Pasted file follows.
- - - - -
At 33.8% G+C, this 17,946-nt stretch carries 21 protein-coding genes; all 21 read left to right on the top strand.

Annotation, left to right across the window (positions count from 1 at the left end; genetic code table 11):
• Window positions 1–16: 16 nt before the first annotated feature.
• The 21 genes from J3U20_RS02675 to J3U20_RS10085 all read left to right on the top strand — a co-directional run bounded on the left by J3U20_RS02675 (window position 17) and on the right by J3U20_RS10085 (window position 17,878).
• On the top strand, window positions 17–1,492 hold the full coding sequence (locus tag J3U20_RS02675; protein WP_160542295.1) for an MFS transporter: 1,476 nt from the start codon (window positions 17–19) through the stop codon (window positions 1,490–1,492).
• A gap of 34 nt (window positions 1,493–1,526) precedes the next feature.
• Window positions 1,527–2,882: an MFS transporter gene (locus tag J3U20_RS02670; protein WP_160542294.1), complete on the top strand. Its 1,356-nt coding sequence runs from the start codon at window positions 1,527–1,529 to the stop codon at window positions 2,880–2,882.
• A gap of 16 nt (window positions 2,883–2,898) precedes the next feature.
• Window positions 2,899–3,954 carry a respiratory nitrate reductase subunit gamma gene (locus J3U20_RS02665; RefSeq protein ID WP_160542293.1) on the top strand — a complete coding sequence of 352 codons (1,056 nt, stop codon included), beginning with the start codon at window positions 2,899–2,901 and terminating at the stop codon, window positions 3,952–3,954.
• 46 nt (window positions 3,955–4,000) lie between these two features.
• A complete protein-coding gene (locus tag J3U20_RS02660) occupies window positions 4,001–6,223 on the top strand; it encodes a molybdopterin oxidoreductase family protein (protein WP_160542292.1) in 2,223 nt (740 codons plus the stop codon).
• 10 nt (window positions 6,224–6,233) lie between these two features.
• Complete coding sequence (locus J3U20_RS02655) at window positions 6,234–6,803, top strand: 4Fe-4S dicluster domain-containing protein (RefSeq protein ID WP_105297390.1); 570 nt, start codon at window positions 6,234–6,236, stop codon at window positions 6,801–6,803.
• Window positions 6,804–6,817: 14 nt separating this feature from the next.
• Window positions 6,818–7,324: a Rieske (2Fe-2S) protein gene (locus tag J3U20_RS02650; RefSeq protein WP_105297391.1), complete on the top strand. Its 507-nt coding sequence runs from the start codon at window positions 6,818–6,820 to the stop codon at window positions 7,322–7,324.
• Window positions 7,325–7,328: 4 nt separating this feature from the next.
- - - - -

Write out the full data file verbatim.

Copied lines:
At 33.8% G+C, this 17,946-nt stretch carries 21 protein-coding genes; all 21 read left to right on the top strand.

Annotation, left to right across the window (positions count from 1 at the left end; genetic code table 11):
• Window positions 1–16: 16 nt before the first annotated feature.
• The 21 genes from J3U20_RS02675 to J3U20_RS10085 all read left to right on the top strand — a co-directional run bounded on the left by J3U20_RS02675 (window position 17) and on the right by J3U20_RS10085 (window position 17,878).
• On the top strand, window positions 17–1,492 hold the full coding sequence (locus tag J3U20_RS02675; protein WP_160542295.1) for an MFS transporter: 1,476 nt from the start codon (window positions 17–19) through the stop codon (window positions 1,490–1,492).
• A gap of 34 nt (window positions 1,493–1,526) precedes the next feature.
• Window positions 1,527–2,882: an MFS transporter gene (locus tag J3U20_RS02670; protein WP_160542294.1), complete on the top strand. Its 1,356-nt coding sequence runs from the start codon at window positions 1,527–1,529 to the stop codon at window positions 2,880–2,882.
• A gap of 16 nt (window positions 2,883–2,898) precedes the next feature.
• Window positions 2,899–3,954 carry a respiratory nitrate reductase subunit gamma gene (locus J3U20_RS02665; RefSeq protein ID WP_160542293.1) on the top strand — a complete coding sequence of 352 codons (1,056 nt, stop codon included), beginning with the start codon at window positions 2,899–2,901 and terminating at the stop codon, window positions 3,952–3,954.
• 46 nt (window positions 3,955–4,000) lie between these two features.
• A complete protein-coding gene (locus tag J3U20_RS02660) occupies window positions 4,001–6,223 on the top strand; it encodes a molybdopterin oxidoreductase family protein (protein WP_160542292.1) in 2,223 nt (740 codons plus the stop codon).
• 10 nt (window positions 6,224–6,233) lie between these two features.
• Complete coding sequence (locus J3U20_RS02655) at window positions 6,234–6,803, top strand: 4Fe-4S dicluster domain-containing protein (RefSeq protein ID WP_105297390.1); 570 nt, start codon at window positions 6,234–6,236, stop codon at window positions 6,801–6,803.
• Window positions 6,804–6,817: 14 nt separating this feature from the next.
• Window positions 6,818–7,324: a Rieske (2Fe-2S) protein gene (locus tag J3U20_RS02650; RefSeq protein WP_105297391.1), complete on the top strand. Its 507-nt coding sequence runs from the start codon at window positions 6,818–6,820 to the stop codon at window positions 7,322–7,324.
• Window positions 7,325–7,328: 4 nt separating this feature from the next.